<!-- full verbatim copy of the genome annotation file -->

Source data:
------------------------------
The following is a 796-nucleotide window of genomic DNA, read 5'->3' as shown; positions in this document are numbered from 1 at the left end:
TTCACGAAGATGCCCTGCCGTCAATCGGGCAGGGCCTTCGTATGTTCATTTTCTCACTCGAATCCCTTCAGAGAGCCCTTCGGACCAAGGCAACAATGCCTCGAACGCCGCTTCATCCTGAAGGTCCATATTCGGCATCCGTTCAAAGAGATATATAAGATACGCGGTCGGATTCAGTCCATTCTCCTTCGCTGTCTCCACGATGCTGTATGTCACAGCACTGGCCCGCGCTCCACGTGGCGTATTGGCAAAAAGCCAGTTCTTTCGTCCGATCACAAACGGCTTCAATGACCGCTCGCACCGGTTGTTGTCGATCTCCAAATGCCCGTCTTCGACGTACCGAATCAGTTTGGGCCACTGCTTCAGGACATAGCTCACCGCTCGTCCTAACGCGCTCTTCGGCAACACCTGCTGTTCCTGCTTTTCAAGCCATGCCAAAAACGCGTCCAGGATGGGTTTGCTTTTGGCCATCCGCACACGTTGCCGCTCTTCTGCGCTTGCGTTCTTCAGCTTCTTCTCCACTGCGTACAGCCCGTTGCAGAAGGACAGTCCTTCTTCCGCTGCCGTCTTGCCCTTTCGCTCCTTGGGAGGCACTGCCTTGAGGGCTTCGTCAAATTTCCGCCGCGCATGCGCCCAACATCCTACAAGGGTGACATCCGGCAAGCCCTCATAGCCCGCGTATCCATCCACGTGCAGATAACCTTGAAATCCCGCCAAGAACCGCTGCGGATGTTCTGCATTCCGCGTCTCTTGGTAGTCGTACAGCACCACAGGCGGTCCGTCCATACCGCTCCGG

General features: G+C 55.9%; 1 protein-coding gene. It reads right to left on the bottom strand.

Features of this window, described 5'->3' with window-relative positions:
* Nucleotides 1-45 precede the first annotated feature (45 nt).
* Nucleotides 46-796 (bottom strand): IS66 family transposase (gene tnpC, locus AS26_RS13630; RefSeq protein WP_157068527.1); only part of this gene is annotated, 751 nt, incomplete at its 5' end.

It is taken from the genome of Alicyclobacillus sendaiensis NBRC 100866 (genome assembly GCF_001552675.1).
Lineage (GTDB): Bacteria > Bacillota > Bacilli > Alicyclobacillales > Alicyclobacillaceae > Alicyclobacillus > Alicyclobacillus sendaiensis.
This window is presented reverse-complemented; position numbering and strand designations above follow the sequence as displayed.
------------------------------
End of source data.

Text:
The following is a 796-nucleotide window of genomic DNA, read 5'->3' as shown; positions in this document are numbered from 1 at the left end:
TTCACGAAGATGCCCTGCCGTCAATCGGGCAGGGCCTTCGTATGTTCATTTTCTCACTCGAATCCCTTCAGAGAGCCCTTCGGACCAAGGCAACAATGCCTCGAACGCCGCTTCATCCTGAAGGTCCATATTCGGCATCCGTTCAAAGAGATATATAAGATACGCGGTCGGATTCAGTCCATTCTCCTTCGCTGTCTCCACGATGCTGTATGTCACAGCACTGGCCCGCGCTCCACGTGGCGTATTGGCAAAAAGCCAGTTCTTTCGTCCGATCACAAACGGCTTCAATGACCGCTCGCACCGGTTGTTGTCGATCTCCAAATGCCCGTCTTCGACGTACCGAATCAGTTTGGGCCACTGCTTCAGGACATAGCTCACCGCTCGTCCTAACGCGCTCTTCGGCAACACCTGCTGTTCCTGCTTTTCAAGCCATGCCAAAAACGCGTCCAGGATGGGTTTGCTTTTGGCCATCCGCACACGTTGCCGCTCTTCTGCGCTTGCGTTCTTCAGCTTCTTCTCCACTGCGTACAGCCCGTTGCAGAAGGACAGTCCTTCTTCCGCTGCCGTCTTGCCCTTTCGCTCCTTGGGAGGCACTGCCTTGAGGGCTTCGTCAAATTTCCGCCGCGCATGCGCCCAACATCCTACAAGGGTGACATCCGGCAAGCCCTCATAGCCCGCGTATCCATCCACGTGCAGATAACCTTGAAATCCCGCCAAGAACCGCTGCGGATGTTCTGCATTCCGCGTCTCTTGGTAGTCGTACAGCACCACAGGCGGTCCGTCCATACCGCTCCGG

General features: G+C 55.9%; 1 protein-coding gene. It reads right to left on the bottom strand.

Features of this window, described 5'->3' with window-relative positions:
* Nucleotides 1-45 precede the first annotated feature (45 nt).
* Nucleotides 46-796 (bottom strand): IS66 family transposase (gene tnpC, locus AS26_RS13630; RefSeq protein WP_157068527.1); only part of this gene is annotated, 751 nt, incomplete at its 5' end.

It is taken from the genome of Alicyclobacillus sendaiensis NBRC 100866 (genome assembly GCF_001552675.1).
Lineage (GTDB): Bacteria > Bacillota > Bacilli > Alicyclobacillales > Alicyclobacillaceae > Alicyclobacillus > Alicyclobacillus sendaiensis.
This window is presented reverse-complemented; position numbering and strand designations above follow the sequence as displayed.